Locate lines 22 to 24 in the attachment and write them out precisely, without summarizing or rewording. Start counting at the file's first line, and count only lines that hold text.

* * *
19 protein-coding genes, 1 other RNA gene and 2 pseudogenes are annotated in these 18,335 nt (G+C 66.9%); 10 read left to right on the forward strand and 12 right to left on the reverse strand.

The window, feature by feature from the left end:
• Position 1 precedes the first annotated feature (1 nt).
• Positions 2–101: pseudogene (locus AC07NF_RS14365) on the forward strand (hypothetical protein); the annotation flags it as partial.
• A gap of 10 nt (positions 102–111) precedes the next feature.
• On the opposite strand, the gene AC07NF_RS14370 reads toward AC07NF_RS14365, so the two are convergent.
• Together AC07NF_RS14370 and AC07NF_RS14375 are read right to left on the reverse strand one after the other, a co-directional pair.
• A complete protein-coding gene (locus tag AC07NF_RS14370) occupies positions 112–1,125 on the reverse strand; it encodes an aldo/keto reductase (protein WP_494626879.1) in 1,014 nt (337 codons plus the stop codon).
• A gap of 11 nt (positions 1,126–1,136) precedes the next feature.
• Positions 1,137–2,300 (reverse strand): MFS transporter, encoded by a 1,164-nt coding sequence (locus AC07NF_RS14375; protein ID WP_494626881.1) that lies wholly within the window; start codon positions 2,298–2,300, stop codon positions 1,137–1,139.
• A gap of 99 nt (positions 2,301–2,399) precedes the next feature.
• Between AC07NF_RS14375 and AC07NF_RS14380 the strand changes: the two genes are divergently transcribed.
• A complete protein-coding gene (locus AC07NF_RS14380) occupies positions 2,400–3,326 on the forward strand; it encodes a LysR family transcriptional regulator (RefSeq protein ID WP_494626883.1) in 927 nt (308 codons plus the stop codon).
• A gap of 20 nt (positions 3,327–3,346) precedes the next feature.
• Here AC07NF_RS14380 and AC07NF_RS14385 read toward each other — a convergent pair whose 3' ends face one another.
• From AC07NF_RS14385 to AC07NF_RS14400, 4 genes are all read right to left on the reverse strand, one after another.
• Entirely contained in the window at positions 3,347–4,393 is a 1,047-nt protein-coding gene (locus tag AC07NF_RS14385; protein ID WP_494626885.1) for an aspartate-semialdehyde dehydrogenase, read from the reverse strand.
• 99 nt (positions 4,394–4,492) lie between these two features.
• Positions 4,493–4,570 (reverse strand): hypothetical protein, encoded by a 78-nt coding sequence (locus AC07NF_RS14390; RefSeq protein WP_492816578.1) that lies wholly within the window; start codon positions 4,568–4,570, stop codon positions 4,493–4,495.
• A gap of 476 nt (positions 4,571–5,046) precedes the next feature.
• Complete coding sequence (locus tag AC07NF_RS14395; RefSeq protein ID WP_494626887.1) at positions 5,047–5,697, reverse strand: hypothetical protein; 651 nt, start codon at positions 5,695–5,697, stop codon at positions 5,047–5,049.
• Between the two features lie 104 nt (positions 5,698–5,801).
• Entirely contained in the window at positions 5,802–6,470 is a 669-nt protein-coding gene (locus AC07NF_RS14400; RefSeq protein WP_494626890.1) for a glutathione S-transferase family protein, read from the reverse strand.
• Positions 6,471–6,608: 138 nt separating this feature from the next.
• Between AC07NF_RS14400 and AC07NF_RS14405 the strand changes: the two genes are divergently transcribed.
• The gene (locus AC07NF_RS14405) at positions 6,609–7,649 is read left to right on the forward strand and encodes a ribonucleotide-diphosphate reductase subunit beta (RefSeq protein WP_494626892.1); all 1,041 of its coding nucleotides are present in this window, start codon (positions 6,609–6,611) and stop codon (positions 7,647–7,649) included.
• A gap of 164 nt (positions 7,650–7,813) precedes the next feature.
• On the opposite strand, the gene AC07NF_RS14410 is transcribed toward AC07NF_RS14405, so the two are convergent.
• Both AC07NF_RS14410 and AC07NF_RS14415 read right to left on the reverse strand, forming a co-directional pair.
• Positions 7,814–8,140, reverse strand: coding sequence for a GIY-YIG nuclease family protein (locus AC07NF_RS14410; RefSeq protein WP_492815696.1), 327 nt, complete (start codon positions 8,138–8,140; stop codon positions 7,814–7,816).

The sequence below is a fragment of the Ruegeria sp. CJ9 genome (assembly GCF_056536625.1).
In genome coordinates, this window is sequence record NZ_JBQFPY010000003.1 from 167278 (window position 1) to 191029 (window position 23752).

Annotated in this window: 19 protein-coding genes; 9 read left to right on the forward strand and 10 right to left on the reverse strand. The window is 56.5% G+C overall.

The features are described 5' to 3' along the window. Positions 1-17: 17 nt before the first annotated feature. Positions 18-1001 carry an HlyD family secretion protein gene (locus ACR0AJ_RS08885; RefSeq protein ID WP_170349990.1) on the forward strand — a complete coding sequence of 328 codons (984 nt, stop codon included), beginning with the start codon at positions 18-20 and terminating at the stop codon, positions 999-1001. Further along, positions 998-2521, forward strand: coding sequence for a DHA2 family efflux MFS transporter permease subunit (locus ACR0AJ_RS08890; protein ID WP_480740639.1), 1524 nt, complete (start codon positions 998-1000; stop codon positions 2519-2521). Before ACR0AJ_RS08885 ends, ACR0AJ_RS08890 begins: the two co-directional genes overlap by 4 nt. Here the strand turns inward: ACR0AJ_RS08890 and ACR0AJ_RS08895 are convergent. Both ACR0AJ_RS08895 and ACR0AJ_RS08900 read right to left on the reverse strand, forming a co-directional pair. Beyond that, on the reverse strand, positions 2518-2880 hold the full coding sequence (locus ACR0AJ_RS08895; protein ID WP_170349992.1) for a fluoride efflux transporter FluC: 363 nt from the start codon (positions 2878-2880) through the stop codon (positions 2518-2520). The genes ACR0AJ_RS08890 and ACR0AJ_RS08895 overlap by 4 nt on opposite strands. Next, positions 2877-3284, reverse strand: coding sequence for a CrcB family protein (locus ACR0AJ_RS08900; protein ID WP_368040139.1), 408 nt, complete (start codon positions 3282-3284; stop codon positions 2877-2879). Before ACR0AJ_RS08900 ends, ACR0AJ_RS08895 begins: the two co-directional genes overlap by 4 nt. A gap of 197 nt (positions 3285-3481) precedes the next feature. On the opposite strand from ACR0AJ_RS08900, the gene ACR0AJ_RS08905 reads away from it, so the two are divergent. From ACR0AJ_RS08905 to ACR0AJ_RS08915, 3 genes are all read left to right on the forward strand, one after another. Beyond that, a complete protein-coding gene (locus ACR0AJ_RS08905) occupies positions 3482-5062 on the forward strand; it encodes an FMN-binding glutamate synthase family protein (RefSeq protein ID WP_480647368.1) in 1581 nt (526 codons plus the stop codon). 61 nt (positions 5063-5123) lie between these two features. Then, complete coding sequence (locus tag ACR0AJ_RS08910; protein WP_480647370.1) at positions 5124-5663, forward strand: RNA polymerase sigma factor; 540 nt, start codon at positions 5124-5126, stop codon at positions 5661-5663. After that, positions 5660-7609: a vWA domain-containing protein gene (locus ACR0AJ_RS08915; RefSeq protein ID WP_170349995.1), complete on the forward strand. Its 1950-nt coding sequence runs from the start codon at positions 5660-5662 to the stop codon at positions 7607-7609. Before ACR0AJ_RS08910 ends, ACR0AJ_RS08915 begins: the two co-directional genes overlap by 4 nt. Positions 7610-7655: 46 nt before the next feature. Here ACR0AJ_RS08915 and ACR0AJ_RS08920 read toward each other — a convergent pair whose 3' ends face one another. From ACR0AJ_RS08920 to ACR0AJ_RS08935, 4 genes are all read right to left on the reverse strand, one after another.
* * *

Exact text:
• Between the two features lie 104 nt (positions 5,698–5,801).
• Entirely contained in the window at positions 5,802–6,470 is a 669-nt protein-coding gene (locus AC07NF_RS14400; RefSeq protein WP_494626890.1) for a glutathione S-transferase family protein, read from the reverse strand.
• Positions 6,471–6,608: 138 nt separating this feature from the next.